Thanksgiving fun is at hand. How will you celebrate? Will you sharpen your skills at preparing high-nutrition dishes that fall within healthy guidelines? Or will you celebrate with a blowout, and balance it out next week?
Whatever your style, when the moment of grace arrives, consider these food and nutrition reasons to give thanks this year:
* Food is life, and the recent explosion in nutrition research improves the quality of our lives almost daily. Pumpkin pie is on the menu for people with diabetes this year, since we now know a little sugar is OK and doesn't raise blood sugar any more than mashed potatoes. We know adequate folic acid can help prevent birth defects and reduce heart attack risks.
* We still have our liberty. Despite the clamor of some groups about foods we should never eat, there are no "food police." We get to choose.
* The pursuit of food happiness is made possible daily by the incredible variety of restaurants calling from all directions.
* The wonders of the American marketplace provide anything we'll buy. From triple-rich chocolate desserts to fat-free chips and cookies, if we make our wishes known, someone will find a way to produce it.
* We have reliable tools to work with. Our tax dollars have bought us the Food Guide Pyramid and the Nutrition Facts label. When we want information, it's there. Knowledge is power.
* American ingenuity has created a vast array of cookbooks to suit every taste. Talented cooks have translated nutrition science into delicious fare, so busy folks can whip up foolproof meals in no time.
* The rise of vegetarianism has improved the variety of food available to everyone by focusing on more interesting plant foods. Gone is the ubiquitous green bean. We're being reintroduced to root vegetables, like turnips, rutabagas and sweet potatoes. Ancient grains like barley, amaranth and millet are now offered everywhere from local grocery stores to trendy restaurants.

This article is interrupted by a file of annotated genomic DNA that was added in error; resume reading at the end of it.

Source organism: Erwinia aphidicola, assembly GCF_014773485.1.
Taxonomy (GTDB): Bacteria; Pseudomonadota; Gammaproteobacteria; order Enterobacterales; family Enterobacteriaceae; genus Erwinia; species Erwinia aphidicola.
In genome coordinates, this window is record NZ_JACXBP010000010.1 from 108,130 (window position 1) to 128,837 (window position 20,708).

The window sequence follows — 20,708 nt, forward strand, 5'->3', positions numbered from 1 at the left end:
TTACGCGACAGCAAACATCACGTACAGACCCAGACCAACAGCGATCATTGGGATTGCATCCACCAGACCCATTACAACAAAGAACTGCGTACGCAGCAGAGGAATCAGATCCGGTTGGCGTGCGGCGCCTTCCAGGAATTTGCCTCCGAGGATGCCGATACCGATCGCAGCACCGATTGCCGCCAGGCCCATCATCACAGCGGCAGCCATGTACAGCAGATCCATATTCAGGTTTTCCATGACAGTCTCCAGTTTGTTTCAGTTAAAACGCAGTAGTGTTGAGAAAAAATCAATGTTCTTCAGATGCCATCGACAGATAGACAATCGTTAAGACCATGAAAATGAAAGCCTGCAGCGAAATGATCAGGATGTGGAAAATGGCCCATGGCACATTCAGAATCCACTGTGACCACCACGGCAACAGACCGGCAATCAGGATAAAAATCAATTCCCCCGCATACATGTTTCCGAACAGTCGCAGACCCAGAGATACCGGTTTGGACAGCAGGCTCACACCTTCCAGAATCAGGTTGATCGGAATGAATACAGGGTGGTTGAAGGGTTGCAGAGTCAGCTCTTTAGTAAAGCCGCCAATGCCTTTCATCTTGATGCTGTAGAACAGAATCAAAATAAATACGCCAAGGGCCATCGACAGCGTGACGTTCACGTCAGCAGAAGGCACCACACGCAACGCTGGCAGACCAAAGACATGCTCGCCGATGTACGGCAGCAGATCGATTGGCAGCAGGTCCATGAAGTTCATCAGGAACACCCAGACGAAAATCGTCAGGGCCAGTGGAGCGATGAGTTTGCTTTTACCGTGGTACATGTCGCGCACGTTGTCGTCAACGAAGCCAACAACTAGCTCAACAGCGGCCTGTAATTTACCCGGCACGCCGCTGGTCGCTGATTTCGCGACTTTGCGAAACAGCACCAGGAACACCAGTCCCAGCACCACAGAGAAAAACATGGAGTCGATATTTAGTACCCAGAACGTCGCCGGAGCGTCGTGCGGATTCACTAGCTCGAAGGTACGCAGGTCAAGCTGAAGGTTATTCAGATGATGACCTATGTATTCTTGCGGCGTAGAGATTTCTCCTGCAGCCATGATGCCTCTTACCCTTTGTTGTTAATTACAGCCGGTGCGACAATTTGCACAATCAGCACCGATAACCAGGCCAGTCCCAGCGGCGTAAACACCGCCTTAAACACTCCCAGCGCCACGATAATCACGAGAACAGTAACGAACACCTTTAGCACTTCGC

* The "melting pot" is alive and well, and shelves crowded with exotic ingredients beckon cooks as never before. Whatever your experimental yen, the ingredients are probably close at hand. If you want it, you can have it.
* Boutique produce is making a comeback. Bartlett and D'Anjou pears now compete with forelles, comice, seckels and Asians. Winesap and red delicious apples vie for your attention with Cortlands, holidays, mutsus, royal galas and fujis.
Winter squash crowd bins in a splash of autumn colors and shapes varied enough to do double duty, first as a centerpiece, then as dinner.
Colleen Pierre, a registered dietitian, is the nutrition consultant at the Union Memorial Sports Medicine Center and Vanderhorst & Associates in Baltimore.